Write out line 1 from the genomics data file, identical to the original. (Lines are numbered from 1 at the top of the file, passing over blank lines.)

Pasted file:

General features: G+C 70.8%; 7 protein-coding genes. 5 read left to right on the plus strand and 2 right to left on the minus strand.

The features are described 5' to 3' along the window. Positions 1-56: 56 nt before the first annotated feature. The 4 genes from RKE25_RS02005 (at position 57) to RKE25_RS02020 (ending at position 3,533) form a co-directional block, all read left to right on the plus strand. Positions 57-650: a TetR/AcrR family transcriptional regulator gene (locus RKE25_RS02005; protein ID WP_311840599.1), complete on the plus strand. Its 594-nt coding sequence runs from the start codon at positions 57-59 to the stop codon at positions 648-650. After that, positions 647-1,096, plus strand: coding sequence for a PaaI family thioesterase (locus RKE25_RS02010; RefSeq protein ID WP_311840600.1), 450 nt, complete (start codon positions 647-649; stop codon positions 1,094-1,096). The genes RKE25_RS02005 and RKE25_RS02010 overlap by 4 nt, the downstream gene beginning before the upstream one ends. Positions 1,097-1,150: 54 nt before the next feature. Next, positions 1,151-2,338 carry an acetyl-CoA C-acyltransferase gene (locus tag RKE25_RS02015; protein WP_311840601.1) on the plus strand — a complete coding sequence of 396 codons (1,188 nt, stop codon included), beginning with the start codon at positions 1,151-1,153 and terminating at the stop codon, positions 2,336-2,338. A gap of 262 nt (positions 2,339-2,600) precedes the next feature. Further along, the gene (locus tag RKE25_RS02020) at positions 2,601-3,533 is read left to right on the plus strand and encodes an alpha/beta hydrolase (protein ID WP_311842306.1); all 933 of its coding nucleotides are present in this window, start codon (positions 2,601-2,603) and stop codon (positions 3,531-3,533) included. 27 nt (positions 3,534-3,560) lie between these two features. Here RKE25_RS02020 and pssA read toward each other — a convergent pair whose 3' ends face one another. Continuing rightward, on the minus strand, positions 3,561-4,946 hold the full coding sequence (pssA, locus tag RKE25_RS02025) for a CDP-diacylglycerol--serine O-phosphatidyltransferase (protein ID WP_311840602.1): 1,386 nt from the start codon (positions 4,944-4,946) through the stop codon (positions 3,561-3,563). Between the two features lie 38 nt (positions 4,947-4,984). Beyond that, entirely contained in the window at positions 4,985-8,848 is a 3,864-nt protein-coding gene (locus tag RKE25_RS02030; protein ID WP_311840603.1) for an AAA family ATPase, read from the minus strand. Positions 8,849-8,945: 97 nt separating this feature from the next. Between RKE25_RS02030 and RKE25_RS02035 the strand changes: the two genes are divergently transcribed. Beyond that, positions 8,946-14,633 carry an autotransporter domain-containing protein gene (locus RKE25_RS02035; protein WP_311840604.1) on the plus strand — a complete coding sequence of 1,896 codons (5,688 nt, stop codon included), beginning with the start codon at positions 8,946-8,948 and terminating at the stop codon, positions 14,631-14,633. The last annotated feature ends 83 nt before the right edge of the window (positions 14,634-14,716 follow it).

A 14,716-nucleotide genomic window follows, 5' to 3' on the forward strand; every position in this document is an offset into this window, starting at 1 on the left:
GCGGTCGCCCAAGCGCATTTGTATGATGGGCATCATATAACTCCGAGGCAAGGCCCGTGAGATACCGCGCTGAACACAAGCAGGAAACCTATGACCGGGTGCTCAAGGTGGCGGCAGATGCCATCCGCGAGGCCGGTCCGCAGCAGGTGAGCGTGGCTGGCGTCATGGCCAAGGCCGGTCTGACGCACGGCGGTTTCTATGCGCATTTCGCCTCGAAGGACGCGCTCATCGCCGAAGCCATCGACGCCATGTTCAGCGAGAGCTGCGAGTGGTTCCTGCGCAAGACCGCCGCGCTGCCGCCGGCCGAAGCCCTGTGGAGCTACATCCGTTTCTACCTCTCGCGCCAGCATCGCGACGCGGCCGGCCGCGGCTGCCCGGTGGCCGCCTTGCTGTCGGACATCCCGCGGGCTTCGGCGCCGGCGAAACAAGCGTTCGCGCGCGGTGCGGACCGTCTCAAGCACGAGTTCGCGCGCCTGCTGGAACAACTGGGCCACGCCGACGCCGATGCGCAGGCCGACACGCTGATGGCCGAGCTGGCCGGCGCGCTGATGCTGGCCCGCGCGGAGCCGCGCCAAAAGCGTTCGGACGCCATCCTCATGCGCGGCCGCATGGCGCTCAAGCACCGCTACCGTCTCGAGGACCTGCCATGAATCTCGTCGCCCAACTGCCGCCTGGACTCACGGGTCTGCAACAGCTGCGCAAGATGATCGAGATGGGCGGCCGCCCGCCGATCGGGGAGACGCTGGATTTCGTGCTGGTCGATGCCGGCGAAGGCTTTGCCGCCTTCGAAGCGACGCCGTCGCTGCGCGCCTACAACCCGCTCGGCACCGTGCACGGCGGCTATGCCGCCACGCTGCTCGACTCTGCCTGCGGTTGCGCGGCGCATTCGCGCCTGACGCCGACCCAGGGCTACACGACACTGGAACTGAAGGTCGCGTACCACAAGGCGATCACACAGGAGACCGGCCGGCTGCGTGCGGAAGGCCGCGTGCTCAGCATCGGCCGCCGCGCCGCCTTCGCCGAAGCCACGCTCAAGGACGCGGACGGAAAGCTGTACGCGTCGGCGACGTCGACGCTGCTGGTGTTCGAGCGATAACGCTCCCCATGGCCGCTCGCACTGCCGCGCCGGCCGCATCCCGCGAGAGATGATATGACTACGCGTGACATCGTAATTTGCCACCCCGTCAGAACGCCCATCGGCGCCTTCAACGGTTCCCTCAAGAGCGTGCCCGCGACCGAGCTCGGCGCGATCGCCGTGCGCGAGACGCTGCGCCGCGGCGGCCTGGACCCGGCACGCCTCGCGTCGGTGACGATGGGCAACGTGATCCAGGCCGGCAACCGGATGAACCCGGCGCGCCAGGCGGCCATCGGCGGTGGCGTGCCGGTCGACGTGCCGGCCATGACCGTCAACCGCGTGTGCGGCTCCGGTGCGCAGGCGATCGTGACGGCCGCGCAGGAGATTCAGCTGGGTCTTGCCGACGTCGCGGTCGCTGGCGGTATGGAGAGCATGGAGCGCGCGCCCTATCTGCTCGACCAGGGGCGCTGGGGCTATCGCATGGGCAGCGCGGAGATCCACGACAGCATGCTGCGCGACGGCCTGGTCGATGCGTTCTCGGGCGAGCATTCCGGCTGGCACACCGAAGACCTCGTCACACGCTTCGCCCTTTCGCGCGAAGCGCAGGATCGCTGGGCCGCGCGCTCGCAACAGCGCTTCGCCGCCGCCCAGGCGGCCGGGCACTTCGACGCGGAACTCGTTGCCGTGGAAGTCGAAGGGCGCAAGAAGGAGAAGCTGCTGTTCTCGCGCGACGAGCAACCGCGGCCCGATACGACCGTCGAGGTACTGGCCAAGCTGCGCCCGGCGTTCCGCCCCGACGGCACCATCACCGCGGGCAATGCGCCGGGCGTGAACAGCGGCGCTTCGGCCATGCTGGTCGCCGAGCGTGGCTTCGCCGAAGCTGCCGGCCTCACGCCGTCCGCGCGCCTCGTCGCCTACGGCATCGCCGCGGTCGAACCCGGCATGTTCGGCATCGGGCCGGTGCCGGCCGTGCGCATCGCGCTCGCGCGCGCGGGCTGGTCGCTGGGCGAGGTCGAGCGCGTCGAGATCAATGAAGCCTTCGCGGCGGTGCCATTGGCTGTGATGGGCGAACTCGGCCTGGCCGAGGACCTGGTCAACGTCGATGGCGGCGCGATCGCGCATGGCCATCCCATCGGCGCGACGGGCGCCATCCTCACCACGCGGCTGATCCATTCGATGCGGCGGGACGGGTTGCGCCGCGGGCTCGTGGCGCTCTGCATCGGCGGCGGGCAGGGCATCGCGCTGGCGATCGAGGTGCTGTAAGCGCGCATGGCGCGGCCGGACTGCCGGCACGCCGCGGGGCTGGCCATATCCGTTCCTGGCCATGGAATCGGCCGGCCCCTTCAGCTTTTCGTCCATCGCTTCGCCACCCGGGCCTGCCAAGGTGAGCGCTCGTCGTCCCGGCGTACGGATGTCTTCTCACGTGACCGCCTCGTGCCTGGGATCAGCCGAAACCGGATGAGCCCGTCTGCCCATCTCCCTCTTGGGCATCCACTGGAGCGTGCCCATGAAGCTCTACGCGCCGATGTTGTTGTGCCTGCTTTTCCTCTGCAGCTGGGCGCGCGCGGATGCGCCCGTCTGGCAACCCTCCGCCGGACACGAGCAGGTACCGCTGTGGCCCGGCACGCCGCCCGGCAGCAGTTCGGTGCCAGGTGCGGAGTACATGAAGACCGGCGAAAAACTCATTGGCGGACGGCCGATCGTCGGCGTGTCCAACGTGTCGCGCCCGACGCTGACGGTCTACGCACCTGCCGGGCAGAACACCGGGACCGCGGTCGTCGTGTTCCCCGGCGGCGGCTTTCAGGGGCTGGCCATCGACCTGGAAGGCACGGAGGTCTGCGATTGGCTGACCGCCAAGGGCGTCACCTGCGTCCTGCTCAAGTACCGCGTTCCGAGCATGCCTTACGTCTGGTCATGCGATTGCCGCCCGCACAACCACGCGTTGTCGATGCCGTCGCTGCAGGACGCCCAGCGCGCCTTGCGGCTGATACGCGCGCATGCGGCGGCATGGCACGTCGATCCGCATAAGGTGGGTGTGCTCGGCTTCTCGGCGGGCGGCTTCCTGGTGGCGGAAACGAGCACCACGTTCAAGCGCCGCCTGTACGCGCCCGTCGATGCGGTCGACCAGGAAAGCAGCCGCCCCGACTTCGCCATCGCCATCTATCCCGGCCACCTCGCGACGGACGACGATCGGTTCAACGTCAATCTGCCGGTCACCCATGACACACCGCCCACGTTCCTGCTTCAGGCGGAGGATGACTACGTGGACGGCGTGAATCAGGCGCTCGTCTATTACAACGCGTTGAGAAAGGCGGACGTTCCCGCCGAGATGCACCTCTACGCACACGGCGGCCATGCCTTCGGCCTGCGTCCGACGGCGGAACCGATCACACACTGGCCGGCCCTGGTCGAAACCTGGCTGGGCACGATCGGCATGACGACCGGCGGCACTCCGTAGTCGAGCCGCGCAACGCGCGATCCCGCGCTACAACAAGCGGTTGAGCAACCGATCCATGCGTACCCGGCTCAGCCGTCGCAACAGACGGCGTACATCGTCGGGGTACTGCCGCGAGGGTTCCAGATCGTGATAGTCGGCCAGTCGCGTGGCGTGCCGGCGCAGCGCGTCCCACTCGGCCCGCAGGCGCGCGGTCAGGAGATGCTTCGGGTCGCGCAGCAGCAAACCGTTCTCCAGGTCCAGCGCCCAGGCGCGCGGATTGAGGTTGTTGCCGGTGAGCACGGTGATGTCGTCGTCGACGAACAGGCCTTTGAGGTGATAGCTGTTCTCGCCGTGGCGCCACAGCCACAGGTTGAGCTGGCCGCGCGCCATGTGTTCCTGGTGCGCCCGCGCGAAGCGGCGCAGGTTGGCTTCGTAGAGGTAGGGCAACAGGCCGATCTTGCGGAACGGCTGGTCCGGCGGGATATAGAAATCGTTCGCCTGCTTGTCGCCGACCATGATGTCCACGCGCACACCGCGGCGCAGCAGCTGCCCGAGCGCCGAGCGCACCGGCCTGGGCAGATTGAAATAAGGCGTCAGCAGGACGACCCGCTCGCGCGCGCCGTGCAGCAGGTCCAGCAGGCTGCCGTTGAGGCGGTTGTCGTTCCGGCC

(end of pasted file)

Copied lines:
General features: G+C 70.8%; 7 protein-coding genes. 5 read left to right on the plus strand and 2 right to left on the minus strand.